Floating Classrooms

Floating Classrooms Canoe
Image by Brandon Smith

Images by Brandon Smith

Three years ago, Earl Kawa‘a saw Department of Transportation contractors logging invasive albizia trees along the side of the highway on O‘ahu’s east side. Kawa‘a, whose surname roughly translates as “the canoe,” pulled his well-worn truck toward the embankment, and in the unpretentious way that he interacts with everyone—from third graders to federal court litigants—he began with a story.

Over the din of chainsaws, Kawa‘a explained how he could use the fallen logs for a canoe-making project. Albizia, a tree native to South America, has become pervasive in Hawaiian forests, and poses a danger to drivers, as it is brittle and sheds broken branches onto roads during storms. But to Kawa‘a, who is an esteemed traditional educator and cultural practitioner from Moloka‘i, it is also an excellent wood with which to make watercraft—buoyant, easy to carve, easy to fix. By the time Kawa‘a spoke to the roadside tree trimmers, he had already spent several years leading students and parents of Kamehameha Schools in the carving of papa ku‘i ‘ai, the traditional boards used to pound poi, which was a staple of the pre-Western Hawaiian diet. Kawa‘a had just become a cultural educator for a new program for public school students, and a canoe would be a far more ambitious project, but this newfound albizia had provided its main element.

The albizia logs from the roadside were transported to Castle High School in Kāne‘ohe, where Kawa‘a recruited unlikely young carvers from the school’s Po‘okela Academy, a program for tenth through twelfth graders struggling to learn in a classroom setting or deemed at-risk youth. Po‘okela Academy has adopted a local interpretation of this term, applying it to students who are “at-risk” of the cultural amnesia common to Pacific Islander youth, though many of them do suffer the same socioeconomic challenges associated with the traditional definition. The Castle High School principal allots four teachers to run the program of 60 students, while Kamehameha Schools funds four cultural advisors, including Kawa‘a. At least twice a week, Po‘okela students head outdoors to work with partners at Luluku Farms in Kāne‘ohe; Papahana Kuaola; a nonprofit in He‘eia; Pacific American Foundation, which preserves the Waikalua Loko Fishpond in Kāne‘ohe; Paepae ‘o He‘eia, caretakers of the He‘eia Fishpond; and the Hawai‘i Institute of Marine Biology at Coconut Island.


The outdoor work is just one part of the program curriculum, which also includes a credit-recovery class, frequent testing, and constant checking in by Po‘okela Academy coordinator Donna Okita, who receives student recommendations for the program from teachers and counselors. Okita and a team of educators use the term “kolohe,” loosely translated as mischievous, to describe their students. Approximately 85 percent of the students are part Native Hawaiian, and statistically, have a low probability of high school graduation. Po‘okela’s success rate has been significant. In 2014, its first year, 11 of 14 students graduated, 16 of 19 within its second year, and 19 of 21 this year, with the two students who didn’t graduate returning to complete credits.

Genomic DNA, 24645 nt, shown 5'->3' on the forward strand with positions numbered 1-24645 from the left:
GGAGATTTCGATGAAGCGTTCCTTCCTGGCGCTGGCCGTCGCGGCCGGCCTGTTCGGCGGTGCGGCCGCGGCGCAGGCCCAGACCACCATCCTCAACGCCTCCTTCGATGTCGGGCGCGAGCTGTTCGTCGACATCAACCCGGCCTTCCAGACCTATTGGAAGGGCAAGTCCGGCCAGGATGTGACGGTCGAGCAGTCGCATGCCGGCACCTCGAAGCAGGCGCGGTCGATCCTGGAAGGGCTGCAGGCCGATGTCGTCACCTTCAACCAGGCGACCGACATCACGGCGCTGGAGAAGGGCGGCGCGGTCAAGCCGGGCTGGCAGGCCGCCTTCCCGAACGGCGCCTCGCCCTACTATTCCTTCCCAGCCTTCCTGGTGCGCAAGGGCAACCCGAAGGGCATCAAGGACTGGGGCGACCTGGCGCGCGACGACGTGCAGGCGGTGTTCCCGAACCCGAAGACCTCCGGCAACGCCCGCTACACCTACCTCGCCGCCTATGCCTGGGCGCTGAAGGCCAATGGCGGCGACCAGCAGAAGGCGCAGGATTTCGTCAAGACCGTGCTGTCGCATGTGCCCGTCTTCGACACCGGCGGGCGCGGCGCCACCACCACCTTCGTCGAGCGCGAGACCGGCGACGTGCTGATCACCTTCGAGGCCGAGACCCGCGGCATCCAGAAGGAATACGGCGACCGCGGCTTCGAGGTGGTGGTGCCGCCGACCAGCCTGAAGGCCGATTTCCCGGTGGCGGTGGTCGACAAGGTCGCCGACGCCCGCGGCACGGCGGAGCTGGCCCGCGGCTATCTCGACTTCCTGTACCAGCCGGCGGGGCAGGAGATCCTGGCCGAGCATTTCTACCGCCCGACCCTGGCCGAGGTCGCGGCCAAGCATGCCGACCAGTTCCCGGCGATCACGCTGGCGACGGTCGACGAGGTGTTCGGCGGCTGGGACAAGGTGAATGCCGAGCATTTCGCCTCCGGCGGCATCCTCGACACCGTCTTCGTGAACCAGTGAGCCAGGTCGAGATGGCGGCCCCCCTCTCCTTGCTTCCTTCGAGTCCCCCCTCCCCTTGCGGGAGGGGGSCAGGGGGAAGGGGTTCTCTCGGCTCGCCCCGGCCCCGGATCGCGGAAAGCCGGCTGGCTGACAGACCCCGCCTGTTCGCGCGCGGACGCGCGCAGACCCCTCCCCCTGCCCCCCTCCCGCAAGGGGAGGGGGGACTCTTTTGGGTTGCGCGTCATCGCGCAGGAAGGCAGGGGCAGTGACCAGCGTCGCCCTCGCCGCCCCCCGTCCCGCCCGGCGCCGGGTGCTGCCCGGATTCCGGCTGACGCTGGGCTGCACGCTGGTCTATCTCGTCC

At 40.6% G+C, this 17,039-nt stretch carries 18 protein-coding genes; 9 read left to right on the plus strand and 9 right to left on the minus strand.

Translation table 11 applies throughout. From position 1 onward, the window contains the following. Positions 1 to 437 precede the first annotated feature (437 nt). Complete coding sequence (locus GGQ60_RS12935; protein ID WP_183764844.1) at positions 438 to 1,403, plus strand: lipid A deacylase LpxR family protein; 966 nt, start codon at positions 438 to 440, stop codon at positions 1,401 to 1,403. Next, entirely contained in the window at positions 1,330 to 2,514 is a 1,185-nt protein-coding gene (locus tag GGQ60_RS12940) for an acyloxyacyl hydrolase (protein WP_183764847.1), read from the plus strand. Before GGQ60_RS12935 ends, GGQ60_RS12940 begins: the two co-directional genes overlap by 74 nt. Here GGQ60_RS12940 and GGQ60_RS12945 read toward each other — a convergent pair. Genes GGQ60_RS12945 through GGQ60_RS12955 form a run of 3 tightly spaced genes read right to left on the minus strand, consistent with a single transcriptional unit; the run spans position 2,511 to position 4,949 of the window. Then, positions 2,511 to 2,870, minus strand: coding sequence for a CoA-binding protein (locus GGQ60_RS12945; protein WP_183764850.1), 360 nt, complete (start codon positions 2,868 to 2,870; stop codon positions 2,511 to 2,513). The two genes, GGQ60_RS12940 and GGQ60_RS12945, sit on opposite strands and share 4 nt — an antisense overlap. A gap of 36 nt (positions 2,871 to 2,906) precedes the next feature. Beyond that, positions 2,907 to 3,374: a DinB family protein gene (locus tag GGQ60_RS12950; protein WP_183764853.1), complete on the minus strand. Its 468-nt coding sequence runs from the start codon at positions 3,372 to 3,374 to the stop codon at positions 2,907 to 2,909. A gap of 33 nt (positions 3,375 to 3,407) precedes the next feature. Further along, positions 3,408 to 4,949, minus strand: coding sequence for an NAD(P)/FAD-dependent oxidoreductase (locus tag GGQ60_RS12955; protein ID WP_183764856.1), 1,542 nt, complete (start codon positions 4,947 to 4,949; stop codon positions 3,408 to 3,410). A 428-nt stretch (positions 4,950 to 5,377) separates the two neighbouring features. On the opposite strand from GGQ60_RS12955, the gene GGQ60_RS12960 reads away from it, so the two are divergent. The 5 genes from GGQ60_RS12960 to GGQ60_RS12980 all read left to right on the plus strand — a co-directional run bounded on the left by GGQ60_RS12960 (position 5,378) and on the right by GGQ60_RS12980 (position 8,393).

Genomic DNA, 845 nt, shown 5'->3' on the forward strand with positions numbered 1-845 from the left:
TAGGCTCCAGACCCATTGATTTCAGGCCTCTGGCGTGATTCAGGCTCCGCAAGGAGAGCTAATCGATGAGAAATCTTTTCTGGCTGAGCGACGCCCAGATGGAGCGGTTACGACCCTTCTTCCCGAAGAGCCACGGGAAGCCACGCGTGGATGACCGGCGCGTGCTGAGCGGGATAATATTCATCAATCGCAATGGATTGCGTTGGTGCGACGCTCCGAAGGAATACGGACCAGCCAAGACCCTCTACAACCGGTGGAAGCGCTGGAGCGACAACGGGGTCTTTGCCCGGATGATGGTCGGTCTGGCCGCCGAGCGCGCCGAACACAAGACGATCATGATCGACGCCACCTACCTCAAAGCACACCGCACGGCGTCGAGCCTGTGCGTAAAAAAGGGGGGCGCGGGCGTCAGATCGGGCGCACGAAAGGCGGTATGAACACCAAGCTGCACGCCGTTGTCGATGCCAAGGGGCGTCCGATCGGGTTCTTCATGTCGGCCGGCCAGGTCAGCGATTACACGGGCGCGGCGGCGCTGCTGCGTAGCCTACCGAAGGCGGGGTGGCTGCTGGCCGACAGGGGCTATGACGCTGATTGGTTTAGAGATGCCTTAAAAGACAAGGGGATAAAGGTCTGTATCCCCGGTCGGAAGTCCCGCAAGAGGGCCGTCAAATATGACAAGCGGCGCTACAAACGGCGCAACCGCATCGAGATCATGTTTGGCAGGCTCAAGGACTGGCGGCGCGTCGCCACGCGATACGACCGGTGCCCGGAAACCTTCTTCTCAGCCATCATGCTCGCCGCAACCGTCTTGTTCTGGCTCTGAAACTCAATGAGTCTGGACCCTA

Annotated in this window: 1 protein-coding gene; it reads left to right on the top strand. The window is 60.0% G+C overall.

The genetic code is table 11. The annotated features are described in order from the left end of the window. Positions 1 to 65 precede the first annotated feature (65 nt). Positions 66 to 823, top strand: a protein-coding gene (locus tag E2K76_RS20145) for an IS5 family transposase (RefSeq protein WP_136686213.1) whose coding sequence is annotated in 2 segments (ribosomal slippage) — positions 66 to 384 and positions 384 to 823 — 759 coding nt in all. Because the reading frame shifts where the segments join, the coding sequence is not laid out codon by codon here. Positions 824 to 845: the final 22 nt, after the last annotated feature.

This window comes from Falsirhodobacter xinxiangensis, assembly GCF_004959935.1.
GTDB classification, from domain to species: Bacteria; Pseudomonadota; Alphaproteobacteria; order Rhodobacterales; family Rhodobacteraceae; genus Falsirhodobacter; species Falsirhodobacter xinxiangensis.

Last year, upon finishing the three canoes, students hand-carried one of them from Castle’s campus to Waikalua Loko I‘a in Kāne‘ohe for an inaugural paddle. It was the first time such an activity had taken place in that moku, or district, in over 200 years. “No words to describe it really,” says Sharae Freitas, a Po‘okela graduating senior, as she stands facing He‘eia Fishpond, to where, in April, the students sailed a canoe from Waikalua. Upon launch, it had begun to seep water, its albizia hull having expanded during the course of the year. “We used our gum, then when that filled the cracks, we put duct tape over it,” Freitas explains. “It took a few minutes, and we were all laughing while chewing as fast as we could, but we got it done and here on time.” Once patched and back on the water, the traditional design performed, catching the moderate trade winds, and allowing the four students to tack upwind to the lee of the rock wall, a journey which had been done countless times prior to Western contact via the same method.

Traditionally, the easiest and most enjoyable way to get around the island was via canoe. This mode of transportation has also proven to be a venerable and viable 21st century tool with which to educate. For centuries, young people in the Pacific were taught through labor and trial in and around canoes, learning the mechanisms, irritations, teamwork, and skills necessary to perpetuate cultural practices. By building its curriculum around traditional practices, Po‘okela Academy involves a holistic conception of all that it means to be in the Pacific.

Of course, this approach may not work for every school that has its own version of kolohe kids. Pounding steamed root vegetables with stones and sailing canoes works for the students of windward O‘ahu, but perhaps not for those in urban America or the high desert. The success of the academy’s unconventional methods does, however, validate the efficacy of indigenous models of learning.

“I have the pleasure of teaching these hardheads. For years we didn’t have any resources—we still don’t,” Kawa‘a says. “We had no truck or lift to move the log out of the forest.”

“How’d you do it?” a student asks.

“The power of words, of having a story to tell,” Kawa‘a responds.

For more information, follow Po‘okela Academy on Facebook.

This story is part of our School Spirit Issue.

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